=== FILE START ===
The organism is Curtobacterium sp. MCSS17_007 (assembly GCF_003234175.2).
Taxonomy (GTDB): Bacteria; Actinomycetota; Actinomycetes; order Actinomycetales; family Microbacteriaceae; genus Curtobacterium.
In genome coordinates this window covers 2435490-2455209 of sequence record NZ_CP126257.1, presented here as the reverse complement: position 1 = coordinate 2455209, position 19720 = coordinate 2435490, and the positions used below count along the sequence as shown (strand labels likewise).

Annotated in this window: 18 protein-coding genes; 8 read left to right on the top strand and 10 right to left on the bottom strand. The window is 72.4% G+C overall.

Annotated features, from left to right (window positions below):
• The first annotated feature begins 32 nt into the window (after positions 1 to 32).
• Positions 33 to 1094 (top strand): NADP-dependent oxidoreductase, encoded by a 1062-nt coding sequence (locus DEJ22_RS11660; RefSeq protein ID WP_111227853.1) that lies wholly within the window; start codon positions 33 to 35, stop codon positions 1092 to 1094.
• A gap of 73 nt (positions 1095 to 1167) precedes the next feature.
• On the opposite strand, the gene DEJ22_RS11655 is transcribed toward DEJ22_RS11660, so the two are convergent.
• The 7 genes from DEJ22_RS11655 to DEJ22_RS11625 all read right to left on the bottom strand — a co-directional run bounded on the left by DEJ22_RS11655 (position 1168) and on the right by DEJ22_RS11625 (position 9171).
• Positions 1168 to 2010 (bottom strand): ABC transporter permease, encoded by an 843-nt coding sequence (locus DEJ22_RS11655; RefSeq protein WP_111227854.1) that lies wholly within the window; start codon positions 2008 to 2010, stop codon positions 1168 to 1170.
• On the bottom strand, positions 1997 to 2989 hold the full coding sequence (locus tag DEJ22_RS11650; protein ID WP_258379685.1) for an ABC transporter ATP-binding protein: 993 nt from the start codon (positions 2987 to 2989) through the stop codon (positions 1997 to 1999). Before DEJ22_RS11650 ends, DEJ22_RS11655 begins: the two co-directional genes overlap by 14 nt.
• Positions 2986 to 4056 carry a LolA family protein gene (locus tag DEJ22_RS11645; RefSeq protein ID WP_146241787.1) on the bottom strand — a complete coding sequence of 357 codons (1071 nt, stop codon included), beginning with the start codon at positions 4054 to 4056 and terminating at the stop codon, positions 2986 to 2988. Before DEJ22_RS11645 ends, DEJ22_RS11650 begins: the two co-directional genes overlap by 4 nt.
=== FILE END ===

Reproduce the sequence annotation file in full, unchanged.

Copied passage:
The organism is Curtobacterium sp. MCSS17_007 (assembly GCF_003234175.2).
Taxonomy (GTDB): Bacteria; Actinomycetota; Actinomycetes; order Actinomycetales; family Microbacteriaceae; genus Curtobacterium.
In genome coordinates this window covers 2435490-2455209 of sequence record NZ_CP126257.1, presented here as the reverse complement: position 1 = coordinate 2455209, position 19720 = coordinate 2435490, and the positions used below count along the sequence as shown (strand labels likewise).

Annotated in this window: 18 protein-coding genes; 8 read left to right on the top strand and 10 right to left on the bottom strand. The window is 72.4% G+C overall.

Annotated features, from left to right (window positions below):
• The first annotated feature begins 32 nt into the window (after positions 1 to 32).
• Positions 33 to 1094 (top strand): NADP-dependent oxidoreductase, encoded by a 1062-nt coding sequence (locus DEJ22_RS11660; RefSeq protein ID WP_111227853.1) that lies wholly within the window; start codon positions 33 to 35, stop codon positions 1092 to 1094.
• A gap of 73 nt (positions 1095 to 1167) precedes the next feature.
• On the opposite strand, the gene DEJ22_RS11655 is transcribed toward DEJ22_RS11660, so the two are convergent.
• The 7 genes from DEJ22_RS11655 to DEJ22_RS11625 all read right to left on the bottom strand — a co-directional run bounded on the left by DEJ22_RS11655 (position 1168) and on the right by DEJ22_RS11625 (position 9171).
• Positions 1168 to 2010 (bottom strand): ABC transporter permease, encoded by an 843-nt coding sequence (locus DEJ22_RS11655; RefSeq protein WP_111227854.1) that lies wholly within the window; start codon positions 2008 to 2010, stop codon positions 1168 to 1170.
• On the bottom strand, positions 1997 to 2989 hold the full coding sequence (locus tag DEJ22_RS11650; protein ID WP_258379685.1) for an ABC transporter ATP-binding protein: 993 nt from the start codon (positions 2987 to 2989) through the stop codon (positions 1997 to 1999). Before DEJ22_RS11650 ends, DEJ22_RS11655 begins: the two co-directional genes overlap by 14 nt.
• Positions 2986 to 4056 carry a LolA family protein gene (locus tag DEJ22_RS11645; RefSeq protein ID WP_146241787.1) on the bottom strand — a complete coding sequence of 357 codons (1071 nt, stop codon included), beginning with the start codon at positions 4054 to 4056 and terminating at the stop codon, positions 2986 to 2988. Before DEJ22_RS11645 ends, DEJ22_RS11650 begins: the two co-directional genes overlap by 4 nt.